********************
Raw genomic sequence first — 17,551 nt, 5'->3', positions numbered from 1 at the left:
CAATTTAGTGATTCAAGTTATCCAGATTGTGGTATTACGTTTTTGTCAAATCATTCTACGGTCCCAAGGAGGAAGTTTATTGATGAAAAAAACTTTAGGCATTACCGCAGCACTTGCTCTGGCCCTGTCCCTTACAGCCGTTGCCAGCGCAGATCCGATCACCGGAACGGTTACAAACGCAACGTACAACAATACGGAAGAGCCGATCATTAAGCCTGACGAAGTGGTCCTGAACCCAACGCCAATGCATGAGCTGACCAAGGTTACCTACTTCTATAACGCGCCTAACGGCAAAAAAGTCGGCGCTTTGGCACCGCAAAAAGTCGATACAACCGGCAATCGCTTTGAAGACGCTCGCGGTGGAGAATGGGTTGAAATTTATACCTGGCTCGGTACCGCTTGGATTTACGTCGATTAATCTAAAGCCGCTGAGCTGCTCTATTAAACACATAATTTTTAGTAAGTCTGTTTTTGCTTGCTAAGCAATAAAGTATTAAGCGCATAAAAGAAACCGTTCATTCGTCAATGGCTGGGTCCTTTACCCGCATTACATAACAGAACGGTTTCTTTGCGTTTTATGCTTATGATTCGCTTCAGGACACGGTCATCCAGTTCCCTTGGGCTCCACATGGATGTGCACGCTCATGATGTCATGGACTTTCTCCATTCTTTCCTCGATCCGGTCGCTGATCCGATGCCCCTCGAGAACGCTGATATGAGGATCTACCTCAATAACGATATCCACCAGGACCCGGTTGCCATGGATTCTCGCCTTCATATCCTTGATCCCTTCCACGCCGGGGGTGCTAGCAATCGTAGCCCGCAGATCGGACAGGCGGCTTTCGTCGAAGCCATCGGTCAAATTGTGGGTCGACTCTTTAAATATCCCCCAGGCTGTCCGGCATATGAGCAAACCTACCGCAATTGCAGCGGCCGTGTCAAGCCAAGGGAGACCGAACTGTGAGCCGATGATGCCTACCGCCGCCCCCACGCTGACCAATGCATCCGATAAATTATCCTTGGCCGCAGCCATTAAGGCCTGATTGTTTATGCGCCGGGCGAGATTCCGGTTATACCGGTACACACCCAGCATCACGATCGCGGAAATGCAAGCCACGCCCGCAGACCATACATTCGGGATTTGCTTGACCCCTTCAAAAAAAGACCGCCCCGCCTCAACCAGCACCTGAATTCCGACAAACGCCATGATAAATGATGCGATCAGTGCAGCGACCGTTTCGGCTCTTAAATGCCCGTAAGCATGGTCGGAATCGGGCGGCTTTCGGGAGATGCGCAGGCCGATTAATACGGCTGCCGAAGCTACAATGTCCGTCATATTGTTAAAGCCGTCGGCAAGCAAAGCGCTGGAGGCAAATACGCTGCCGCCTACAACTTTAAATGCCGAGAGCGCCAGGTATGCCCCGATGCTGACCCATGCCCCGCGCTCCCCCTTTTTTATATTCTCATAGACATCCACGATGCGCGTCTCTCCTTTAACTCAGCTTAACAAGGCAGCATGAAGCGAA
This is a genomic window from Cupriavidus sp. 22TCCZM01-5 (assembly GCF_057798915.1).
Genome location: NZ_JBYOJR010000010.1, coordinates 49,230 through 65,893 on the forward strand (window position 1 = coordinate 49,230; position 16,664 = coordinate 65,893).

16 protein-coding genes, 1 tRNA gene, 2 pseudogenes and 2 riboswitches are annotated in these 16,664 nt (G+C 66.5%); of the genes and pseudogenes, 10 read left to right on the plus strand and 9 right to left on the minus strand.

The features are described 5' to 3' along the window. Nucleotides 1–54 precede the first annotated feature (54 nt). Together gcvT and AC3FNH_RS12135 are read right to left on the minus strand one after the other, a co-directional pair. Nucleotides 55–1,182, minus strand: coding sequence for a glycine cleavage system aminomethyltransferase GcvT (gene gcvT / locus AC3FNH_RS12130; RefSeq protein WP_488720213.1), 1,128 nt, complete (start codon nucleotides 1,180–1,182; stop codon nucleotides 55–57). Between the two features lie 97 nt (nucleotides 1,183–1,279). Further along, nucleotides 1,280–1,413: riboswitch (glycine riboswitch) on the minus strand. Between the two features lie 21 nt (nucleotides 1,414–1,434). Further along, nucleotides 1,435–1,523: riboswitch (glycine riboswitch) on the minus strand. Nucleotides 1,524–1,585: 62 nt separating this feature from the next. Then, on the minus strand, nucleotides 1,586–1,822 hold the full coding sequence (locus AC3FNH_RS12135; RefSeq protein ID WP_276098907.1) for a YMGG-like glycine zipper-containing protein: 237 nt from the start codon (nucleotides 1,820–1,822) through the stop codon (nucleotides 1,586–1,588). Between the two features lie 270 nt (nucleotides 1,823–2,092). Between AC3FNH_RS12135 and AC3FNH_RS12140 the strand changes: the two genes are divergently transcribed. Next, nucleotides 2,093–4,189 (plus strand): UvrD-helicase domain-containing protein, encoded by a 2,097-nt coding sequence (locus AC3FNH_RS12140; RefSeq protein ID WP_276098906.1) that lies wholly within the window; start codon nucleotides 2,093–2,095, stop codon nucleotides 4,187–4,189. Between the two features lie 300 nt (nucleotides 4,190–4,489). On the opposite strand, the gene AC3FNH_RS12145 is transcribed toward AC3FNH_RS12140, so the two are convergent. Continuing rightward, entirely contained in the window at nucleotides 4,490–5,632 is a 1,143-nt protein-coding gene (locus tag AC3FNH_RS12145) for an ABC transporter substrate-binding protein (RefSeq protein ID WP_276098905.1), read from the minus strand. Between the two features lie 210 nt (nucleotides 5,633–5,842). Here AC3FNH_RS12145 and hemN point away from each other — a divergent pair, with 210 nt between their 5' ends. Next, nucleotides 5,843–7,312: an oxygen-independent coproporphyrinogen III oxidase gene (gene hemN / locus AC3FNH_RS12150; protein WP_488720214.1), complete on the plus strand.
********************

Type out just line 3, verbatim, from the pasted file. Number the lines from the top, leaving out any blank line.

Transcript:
This is a genomic window from Cupriavidus sp. 22TCCZM01-5 (assembly GCF_057798915.1).